We now proceed to the first of two parallel sections of more specialized papers, the first on the Greek Lives, the second on the Roman. Leading off, we have a paper by Luisa Pradi, ‘Singolare e plurale nelle Vite greche di Plutarco’, which focuses on the respective roles of the single individual and the mass in constructing politics. As she points out, the Lives exhibit two types of situation: either a statesman is able to achieve results primarily by himself (e.g. Theseus, Lycurgus, Lysander, Alcibiades), or he is compelled to proceed by exercising persuasion — or compulsion — on a mob, such as the Athenian dêmos (e.g. most Athenian statesmen) — or indeed, the Syracusan, as in the case of Dion, whom she chooses for special treatment, as his struggle with the people is given particularly extended coverage by Plutarch, whose view is, of course, that the people cannot manage themselves, and it is incumbent on the statesman to manage them. Tim Duff, in ‘The First Five Anecdotes of Plutarch’s Life of Alcibiades’, seeks to show how anecdotes about the childhood of his heroes exemplifies Plutarch’s strategy in constructing his characters, and chooses the cluster of five anecdotes in the first few chapters of the Alcibiades as a good example of this. Still on the Alcibiades, Simon Verdegem, ‘De Gloria Alcibiadis: Alcibiades’ Military Value and its Relation to his Doxa in Plutarch’s Alcibiades’, examines Alcibiades’ military prowess and how it contributes to his fame among his contemporaries — a fame which is then diminished by his private excesses. Verdegem here points up the contrast with his Roman ‘pair’ Coriolanus. Significantly, Alcibiades’ achievements as a private soldier are not dwelt upon, but Coriolanus’ are. Also on the Alcibiades, Maricruz Salcedo Parrondo, ‘Rtorica visual y carácter politico’, fixes on the opening anecdote of ch. 10 of the Life, which involves Alcibiades making a generous public contribution at an epidosis, and simultaneously letting a pet quail escape from his bosom, both of which acts endeared him to the populace. The particular point of interest here is the vividness with which Plutarch presents this scene, for rhetorical purposes. And fourthly on the Alcibiades, Francesca Alesse, ‘Fonti socratice e stoiche nella Vita Alcibiadis’, embarks on an impressive and largely successful attempt to prove influences from the traditions about Alcibiades aired in the dialogues of Socratics such as Antisthenes and Aeschines of Sphettus, as well as of the Stoics, on Plutarch’s presentation of him in his Life, particularly in the anecdotes of the early part.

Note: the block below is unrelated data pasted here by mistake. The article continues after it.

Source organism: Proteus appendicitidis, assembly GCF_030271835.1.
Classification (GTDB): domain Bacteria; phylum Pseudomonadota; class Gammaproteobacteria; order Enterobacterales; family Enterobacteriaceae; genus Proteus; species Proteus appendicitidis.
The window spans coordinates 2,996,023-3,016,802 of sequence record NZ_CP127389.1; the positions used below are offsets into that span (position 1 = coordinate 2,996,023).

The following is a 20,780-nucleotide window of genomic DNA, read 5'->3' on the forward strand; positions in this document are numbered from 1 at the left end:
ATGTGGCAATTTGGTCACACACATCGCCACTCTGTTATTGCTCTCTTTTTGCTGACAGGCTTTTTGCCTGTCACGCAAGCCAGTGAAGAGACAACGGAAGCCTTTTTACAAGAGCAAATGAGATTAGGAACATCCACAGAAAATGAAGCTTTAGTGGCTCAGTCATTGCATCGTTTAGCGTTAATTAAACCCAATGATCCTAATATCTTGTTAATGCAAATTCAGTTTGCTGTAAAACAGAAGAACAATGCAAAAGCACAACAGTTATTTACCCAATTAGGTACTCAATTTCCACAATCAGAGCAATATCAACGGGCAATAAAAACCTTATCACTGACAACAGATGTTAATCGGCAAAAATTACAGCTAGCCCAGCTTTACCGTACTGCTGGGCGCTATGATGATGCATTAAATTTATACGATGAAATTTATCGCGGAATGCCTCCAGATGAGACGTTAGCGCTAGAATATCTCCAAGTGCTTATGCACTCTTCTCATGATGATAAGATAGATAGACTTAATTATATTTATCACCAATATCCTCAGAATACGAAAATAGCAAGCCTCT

The Life of Alcibiades, then, proved a popular focus for papers. With Federicomaria Muccioli, ‘Gli onori per Lisandro a Samo. A proposito di Plutarchus, Lysander 18’, we move on to Lysander. What Muccioli focuses on is the divine honours paid to Lysander by the Samians, and Plutarch’s (disapproving) treatment of these. This is by way of introducing a discussion of Lysander as a bridge-figure between old Spartan values and the drive towards innovation, and Lysander’s philotimia has a part to play in this. Moving further along chronologically, Sven-Tage Teodorsson, ‘Timoleon, the Fortunate General’, presents an attractive account of Plutarch’s very sympathetic treatment of Timoleon, who came out from Corinth to bring about the revival of Greek Sicily in 344-338 B.C. As Teodorsson shows, Plutarch pays special attention to Timoleon’s remarkable good fortune, as a sign of the gods’ endorsement of him.

Lastly, on the Greek side, we have a study by Geert Roskam, ‘Plutarch’s Life of Agis, or the Honourable Course of a Beginning Politician’, showing the young, reforming King Agis IV of Sparta (c. 262-241 B.C.) as the ideal of what a young politician should be (even if he came to a sticky end). Roskam makes good use of Plutarch’s Political Precepts to reinforce his point.

Turning to the Roman Lives, we have first Bernard Boulet, ‘Is Numa the Genuine Philosopher King?’, who makes the interesting observation that Numa, though presented as a Platonic ‘philosopher-king’, is actually far from exemplifying the ideal as presented in the Republic — as also is his counterpart Lycurgus. As Boulet demonstrates, Numa is too peaceable to qualify for Plato’s Board of Guardians (even as Lycurgus’ regime is too exclusively militaristic). If anything, Numa pursues an epithymetic ideal; and yet he is both a king and a philosopher — and a successful ruler. Is Plutarch gently criticising Plato here, while setting up his own model of the ideal ruler? Boulet thinks so, and he may well be right.